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Nov 14, 2016

With Support Comes A New Life

For most of his life, 18 year old Adam Ramey didn’t like adults. Growing up in a family where he experienced domestic violence, he never had anyone that he could depend on. After brief stays at a shelter and a foster home, at age 13 he arrived at Cordero—one of our residential services—a scared, angry teen who pushed people away. Having felt betrayed and abandoned for years, Adam remained angry and aloof. The Cordero staff kept trying to communicate with him saying, “we’re here for you.” Says Adam, “first I thought that was ridiculous, you don’t even know me. But there was one person who persisted and I believed her sincerity and began opening up. Thanks to the Cordero staff, I was able to become the person I am today. They helped keep me sane.” It took a few months, but gradually Adam realized that there really were people who cared for him. He soon developed close relationships with staff and peers.

That was the first step Adam took toward his path of healing, but there was still a big hurdle he had to overcome: lying about his past. Because his childhood was so traumatic, he says he blocked out much of it from his memory, including some things he did that hurt others. After a year and a half of telling lies, he finally told the truth and took accountability for his actions. “No one wants to talk about things they did wrong,” says Adam. To his surprise, the Cordero staff accepted him and supported his process of making positive changes in his life.

Along with a supportive staff, Cordero provided Adam the structure necessary for his change. “Before Cordero, I got a 0.6 GPA in my eighth grade science class. I went to school high, hung out with girls off campus and skipped class,” said Adam. But going to high school within the Cordero residence without the distractions he previously experienced in high school, Adam could focus on school work in a new way. He found new interests and started writing poetry and music lyrics. Last June he graduated with a 3.6 grade point average. His long term goal is to go to Portland State University to study music. He discovered his passion for music at Cordero. “Every summer we had a luau and I performed along with other peers for two years. It was such a great event,” says Adam.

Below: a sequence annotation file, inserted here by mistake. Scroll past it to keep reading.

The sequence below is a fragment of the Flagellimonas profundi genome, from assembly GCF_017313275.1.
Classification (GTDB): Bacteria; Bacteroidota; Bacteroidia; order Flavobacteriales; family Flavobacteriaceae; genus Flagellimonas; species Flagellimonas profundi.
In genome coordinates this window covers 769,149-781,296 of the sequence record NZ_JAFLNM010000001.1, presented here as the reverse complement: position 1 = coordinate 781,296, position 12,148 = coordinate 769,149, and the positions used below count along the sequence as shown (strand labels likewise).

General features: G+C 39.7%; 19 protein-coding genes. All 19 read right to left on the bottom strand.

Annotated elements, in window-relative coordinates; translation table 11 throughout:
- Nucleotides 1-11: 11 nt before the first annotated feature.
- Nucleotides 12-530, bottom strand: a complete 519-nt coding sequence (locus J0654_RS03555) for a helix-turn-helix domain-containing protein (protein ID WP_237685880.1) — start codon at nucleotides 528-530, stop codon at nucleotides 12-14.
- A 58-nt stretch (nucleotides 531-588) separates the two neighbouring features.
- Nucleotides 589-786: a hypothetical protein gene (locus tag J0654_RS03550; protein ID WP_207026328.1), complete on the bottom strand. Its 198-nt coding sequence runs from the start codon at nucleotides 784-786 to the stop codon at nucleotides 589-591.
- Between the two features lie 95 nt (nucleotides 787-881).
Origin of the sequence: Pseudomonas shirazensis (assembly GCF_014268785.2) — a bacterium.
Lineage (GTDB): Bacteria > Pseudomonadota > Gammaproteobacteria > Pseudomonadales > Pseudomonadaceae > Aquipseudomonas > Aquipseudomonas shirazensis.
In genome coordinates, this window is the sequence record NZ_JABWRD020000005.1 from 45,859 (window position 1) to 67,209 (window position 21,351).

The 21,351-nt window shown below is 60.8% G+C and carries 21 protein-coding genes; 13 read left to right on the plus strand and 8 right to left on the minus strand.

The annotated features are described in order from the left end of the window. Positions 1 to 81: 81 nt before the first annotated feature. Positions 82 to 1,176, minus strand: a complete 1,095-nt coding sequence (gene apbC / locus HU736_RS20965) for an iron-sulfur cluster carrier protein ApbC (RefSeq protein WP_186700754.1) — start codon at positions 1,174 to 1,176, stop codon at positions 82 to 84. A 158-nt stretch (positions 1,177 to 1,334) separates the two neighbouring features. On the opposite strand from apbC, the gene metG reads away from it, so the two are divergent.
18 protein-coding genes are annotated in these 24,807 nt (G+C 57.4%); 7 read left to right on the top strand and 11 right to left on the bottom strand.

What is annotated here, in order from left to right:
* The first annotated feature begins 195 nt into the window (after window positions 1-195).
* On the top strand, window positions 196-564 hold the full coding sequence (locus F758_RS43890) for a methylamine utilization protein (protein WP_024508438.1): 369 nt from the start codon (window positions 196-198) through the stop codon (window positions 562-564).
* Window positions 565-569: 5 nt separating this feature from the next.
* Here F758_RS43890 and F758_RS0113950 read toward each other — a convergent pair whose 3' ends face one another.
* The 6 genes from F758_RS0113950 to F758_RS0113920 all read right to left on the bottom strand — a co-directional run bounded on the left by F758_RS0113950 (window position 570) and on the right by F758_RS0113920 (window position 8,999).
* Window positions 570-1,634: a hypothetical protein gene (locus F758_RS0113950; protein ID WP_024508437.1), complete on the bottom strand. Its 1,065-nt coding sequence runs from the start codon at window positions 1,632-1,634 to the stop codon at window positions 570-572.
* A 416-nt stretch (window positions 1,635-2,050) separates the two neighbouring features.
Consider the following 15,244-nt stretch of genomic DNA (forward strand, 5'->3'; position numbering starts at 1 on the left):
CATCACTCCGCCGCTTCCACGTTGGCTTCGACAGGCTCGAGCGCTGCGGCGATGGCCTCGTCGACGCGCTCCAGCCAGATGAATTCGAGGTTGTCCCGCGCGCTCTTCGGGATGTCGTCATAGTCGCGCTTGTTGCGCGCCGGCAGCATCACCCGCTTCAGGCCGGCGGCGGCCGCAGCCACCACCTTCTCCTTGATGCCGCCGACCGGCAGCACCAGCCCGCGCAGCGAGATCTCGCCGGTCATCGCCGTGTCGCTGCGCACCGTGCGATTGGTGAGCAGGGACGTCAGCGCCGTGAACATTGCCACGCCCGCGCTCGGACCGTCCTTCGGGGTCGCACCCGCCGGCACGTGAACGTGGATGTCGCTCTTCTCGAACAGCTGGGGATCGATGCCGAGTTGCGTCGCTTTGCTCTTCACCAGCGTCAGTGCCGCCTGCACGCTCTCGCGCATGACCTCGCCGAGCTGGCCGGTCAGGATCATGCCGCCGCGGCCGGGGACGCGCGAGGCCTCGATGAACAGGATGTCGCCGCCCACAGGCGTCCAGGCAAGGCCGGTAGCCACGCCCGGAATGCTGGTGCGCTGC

Adam graduates from Cordero soon to begin his new life full of hope and gratitude. Says Adam, “without Janus and the supportive staff at Cordero, I wouldn’t be the person I am today. I wouldn’t have the same goals, I wouldn’t love people. I would still be an angry kid.” 

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Jan 29, 2019
Employee Spotlight - Krista Wilson

Krista Wilson has been a dedicated Youth Care Specialist at Oak Bridge Youth Shelter in Washington for three and a half years. Oak Bridge Youth Shelter provides 24-hour crisis intervention and emergency shelter with services accessible 24 hours a day, seven days a week for youth ages 9-17. When discussing what motivates her Krista says “making kids laugh. Even in times of heartache, you can always get a better perspective on life when you laugh.”

Jan 22, 2019
January is National Slavery and Human Trafficking Prevention Month

Robin Miller, a Case Manager in our Washington Program, was 21 years old when she was sexually exploited. “In 1993, I was trafficked from a club in Portland up and down the West Coast and in six states.” It took me six years to finally get the courage to leave my trafficker in 1999, but healing from the abuse took more than a decade more, in part, because there was no coordinated system of care available to support survivors,” she said. Robin gave this testimony before the Multnomah County Board of Commissioners last year. Once again, the Multnomah County Board of Commissioners adopted a proclamation on January 17, 2019 recognizing January as Human Trafficking Awareness Month in Multnomah County.

Jan 15, 2019
An Easy Way to Give

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